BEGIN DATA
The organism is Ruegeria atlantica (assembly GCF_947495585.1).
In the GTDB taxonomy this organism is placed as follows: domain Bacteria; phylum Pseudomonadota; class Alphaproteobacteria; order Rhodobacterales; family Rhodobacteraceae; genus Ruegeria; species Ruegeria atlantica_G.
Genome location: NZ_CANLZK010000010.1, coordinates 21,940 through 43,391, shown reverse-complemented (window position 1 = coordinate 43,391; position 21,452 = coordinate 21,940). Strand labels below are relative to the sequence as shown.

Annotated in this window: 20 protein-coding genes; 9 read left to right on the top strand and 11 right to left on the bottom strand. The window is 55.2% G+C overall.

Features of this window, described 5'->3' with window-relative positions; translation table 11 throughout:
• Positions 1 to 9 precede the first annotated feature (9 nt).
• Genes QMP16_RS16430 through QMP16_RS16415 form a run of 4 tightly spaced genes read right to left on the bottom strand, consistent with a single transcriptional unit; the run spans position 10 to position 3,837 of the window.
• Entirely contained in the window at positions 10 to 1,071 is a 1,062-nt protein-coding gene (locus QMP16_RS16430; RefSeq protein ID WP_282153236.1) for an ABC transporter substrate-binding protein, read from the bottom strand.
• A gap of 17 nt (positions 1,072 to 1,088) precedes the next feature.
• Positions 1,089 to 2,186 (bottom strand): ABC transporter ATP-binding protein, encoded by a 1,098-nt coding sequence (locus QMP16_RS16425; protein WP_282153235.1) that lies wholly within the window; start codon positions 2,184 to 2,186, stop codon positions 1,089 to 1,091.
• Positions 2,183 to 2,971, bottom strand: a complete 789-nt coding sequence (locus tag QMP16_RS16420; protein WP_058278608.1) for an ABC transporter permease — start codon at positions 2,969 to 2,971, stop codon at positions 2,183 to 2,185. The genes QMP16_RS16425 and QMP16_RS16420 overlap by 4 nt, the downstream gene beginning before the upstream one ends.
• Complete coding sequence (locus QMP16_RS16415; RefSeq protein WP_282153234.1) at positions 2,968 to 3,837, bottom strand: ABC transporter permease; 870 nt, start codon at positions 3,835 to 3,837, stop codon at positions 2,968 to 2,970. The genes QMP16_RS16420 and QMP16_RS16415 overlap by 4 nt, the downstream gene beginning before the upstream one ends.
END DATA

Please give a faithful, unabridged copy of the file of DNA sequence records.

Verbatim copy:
The organism is Ruegeria atlantica (assembly GCF_947495585.1).
In the GTDB taxonomy this organism is placed as follows: domain Bacteria; phylum Pseudomonadota; class Alphaproteobacteria; order Rhodobacterales; family Rhodobacteraceae; genus Ruegeria; species Ruegeria atlantica_G.
Genome location: NZ_CANLZK010000010.1, coordinates 21,940 through 43,391, shown reverse-complemented (window position 1 = coordinate 43,391; position 21,452 = coordinate 21,940). Strand labels below are relative to the sequence as shown.

Annotated in this window: 20 protein-coding genes; 9 read left to right on the top strand and 11 right to left on the bottom strand. The window is 55.2% G+C overall.

Features of this window, described 5'->3' with window-relative positions; translation table 11 throughout:
• Positions 1 to 9 precede the first annotated feature (9 nt).
• Genes QMP16_RS16430 through QMP16_RS16415 form a run of 4 tightly spaced genes read right to left on the bottom strand, consistent with a single transcriptional unit; the run spans position 10 to position 3,837 of the window.
• Entirely contained in the window at positions 10 to 1,071 is a 1,062-nt protein-coding gene (locus QMP16_RS16430; RefSeq protein ID WP_282153236.1) for an ABC transporter substrate-binding protein, read from the bottom strand.
• A gap of 17 nt (positions 1,072 to 1,088) precedes the next feature.
• Positions 1,089 to 2,186 (bottom strand): ABC transporter ATP-binding protein, encoded by a 1,098-nt coding sequence (locus QMP16_RS16425; protein WP_282153235.1) that lies wholly within the window; start codon positions 2,184 to 2,186, stop codon positions 1,089 to 1,091.
• Positions 2,183 to 2,971, bottom strand: a complete 789-nt coding sequence (locus tag QMP16_RS16420; protein WP_058278608.1) for an ABC transporter permease — start codon at positions 2,969 to 2,971, stop codon at positions 2,183 to 2,185. The genes QMP16_RS16425 and QMP16_RS16420 overlap by 4 nt, the downstream gene beginning before the upstream one ends.
• Complete coding sequence (locus QMP16_RS16415; RefSeq protein WP_282153234.1) at positions 2,968 to 3,837, bottom strand: ABC transporter permease; 870 nt, start codon at positions 3,835 to 3,837, stop codon at positions 2,968 to 2,970. The genes QMP16_RS16420 and QMP16_RS16415 overlap by 4 nt, the downstream gene beginning before the upstream one ends.